A 51-year-old man was hospitalized for subacute alteration of mental status. The patient had a history of alcohol abuse. He had no other medical disorders.
Vital signs were normal. The patient scored 15 out of 30 on the Mini-Mental State Examination. He had an ataxic gait; all other physical findings were normal. The family reported that he had been treated in the emergency department 3 days earlier for hypoglycemia. Results of a complete metabolic profile and complete blood cell count were normal.
An MRI scan of the brain obtained as part of the workup for ataxia showed mammillary body necrosis (arrows), consistent with Wernicke encephalopathy.
Wernicke encephalopathy is caused by thiamine (vitamin B1) deficiency and is commonly associated with chronic alcoholism or malnutrition. The resulting cofactor depletion produces a decrease in glucose metabolism and an accumulation of glutamate. Neuronal loss, gliosis, and demyelination of the periventricular gray matter affect the mammillary bodies, thalamus, third and fourth ventricles, and anterior cerebellum.
Classic symptoms include lower limb ataxia, ophthalmoplegia, and global confusion. Ocular manifestations may include horizontal nystagmus, conjugate gaze palsy, bilateral palsy of the lateral rectus, and ptosis. Polyneuropathy is also present in many cases. These symptoms are typically reversible with immediate intramuscular or intravenous thiamine administration; however, the condition may progress to Korsakoff psychosis, which is characterized by amnesia and confabulation.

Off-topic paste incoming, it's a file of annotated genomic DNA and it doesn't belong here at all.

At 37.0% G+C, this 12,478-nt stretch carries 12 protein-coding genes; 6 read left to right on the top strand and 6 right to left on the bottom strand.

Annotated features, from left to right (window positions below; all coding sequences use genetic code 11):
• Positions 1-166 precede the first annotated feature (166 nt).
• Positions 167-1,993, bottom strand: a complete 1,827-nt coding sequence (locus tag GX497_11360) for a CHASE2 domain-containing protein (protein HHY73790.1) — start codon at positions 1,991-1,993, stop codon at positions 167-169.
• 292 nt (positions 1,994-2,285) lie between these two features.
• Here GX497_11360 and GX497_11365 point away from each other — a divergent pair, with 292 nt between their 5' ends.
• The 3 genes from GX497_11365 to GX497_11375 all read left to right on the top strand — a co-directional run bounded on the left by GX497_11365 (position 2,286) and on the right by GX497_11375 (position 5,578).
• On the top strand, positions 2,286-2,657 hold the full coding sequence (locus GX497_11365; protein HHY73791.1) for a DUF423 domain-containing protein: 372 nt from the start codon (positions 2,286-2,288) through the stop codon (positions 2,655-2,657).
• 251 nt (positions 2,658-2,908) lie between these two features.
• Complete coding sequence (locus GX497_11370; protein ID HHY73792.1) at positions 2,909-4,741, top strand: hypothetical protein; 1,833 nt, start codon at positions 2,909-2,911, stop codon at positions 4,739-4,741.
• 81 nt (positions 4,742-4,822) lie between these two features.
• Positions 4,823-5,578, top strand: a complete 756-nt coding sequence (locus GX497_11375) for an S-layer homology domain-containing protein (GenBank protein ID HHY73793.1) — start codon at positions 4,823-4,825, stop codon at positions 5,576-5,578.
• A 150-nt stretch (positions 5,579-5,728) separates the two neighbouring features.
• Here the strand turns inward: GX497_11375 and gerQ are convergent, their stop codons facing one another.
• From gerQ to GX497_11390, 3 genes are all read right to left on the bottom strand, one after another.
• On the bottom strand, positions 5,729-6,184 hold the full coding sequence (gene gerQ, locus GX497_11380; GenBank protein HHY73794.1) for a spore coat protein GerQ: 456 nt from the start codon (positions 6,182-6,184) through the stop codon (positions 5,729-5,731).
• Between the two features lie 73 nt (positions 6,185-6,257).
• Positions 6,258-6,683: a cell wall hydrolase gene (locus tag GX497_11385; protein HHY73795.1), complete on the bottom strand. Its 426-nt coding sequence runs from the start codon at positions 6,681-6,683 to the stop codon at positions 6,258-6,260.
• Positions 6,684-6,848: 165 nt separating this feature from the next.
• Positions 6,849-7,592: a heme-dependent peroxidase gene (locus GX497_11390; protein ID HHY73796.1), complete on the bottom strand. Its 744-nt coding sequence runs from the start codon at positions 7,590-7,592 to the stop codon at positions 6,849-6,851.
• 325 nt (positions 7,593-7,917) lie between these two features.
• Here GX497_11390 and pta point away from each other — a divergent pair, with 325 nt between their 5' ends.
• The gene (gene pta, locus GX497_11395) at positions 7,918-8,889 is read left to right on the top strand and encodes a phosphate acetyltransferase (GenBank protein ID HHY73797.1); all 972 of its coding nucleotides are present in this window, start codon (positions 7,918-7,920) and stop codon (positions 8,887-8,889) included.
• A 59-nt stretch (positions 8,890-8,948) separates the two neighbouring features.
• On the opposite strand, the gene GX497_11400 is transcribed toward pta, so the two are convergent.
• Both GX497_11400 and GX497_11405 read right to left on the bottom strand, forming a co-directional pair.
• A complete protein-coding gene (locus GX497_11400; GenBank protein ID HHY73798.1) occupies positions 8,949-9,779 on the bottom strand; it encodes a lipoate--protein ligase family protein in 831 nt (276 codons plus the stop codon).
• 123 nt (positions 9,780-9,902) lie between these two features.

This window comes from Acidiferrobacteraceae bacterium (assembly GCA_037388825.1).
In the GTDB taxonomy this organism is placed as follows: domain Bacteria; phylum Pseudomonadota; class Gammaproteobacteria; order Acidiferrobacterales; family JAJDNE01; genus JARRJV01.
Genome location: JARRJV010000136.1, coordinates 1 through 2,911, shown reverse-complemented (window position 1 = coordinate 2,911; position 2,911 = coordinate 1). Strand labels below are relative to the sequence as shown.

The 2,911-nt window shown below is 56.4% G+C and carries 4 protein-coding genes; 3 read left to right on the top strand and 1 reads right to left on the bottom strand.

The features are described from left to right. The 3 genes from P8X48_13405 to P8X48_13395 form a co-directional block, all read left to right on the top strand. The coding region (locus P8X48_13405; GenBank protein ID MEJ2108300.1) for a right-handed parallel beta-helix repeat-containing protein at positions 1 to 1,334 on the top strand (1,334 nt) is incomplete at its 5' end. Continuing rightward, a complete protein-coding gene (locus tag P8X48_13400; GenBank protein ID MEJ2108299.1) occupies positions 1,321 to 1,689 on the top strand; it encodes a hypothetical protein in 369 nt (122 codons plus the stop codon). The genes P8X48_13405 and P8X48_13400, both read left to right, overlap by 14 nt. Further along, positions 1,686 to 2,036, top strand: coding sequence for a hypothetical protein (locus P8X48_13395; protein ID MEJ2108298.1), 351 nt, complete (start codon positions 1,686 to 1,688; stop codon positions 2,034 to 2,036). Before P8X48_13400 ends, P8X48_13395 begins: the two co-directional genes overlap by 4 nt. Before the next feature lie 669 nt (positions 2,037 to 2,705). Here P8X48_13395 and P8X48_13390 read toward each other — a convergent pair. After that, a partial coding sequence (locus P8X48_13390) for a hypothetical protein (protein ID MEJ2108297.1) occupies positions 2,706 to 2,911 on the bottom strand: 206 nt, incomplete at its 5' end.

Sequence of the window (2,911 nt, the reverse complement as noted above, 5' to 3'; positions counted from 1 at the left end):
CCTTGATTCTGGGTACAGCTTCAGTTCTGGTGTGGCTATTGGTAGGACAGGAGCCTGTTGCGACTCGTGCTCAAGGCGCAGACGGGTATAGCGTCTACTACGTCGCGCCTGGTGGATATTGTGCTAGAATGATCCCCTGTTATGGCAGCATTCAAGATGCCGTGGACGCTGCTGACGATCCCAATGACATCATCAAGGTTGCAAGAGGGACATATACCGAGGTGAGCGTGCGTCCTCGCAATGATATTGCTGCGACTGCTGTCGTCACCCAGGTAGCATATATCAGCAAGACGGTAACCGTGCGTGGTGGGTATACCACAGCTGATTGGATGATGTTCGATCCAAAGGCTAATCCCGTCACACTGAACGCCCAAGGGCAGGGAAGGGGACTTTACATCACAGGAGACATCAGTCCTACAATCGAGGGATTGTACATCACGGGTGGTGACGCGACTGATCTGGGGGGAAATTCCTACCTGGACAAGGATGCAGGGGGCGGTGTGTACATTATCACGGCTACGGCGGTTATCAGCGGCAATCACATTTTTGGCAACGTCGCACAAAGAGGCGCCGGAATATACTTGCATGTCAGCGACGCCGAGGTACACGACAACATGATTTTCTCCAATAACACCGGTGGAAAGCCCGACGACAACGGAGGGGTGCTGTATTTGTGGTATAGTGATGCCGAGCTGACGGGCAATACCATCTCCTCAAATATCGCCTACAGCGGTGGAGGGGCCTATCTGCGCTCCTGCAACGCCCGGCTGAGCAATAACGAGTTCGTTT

Acute Wernicke encephalopathy is associated with mammillary body hemorrhage, whereas the chronic state is characterized by atrophy of the mammillary bodies. These features can be detected by MRI.
This patient was treated with intravenous thiamine and folate. His mental status began to improve on the second day; he was able to ambulate with minimal assistance by the fourth day. At discharge, oral thiamine was prescribed. Recovery was slow but uneventful.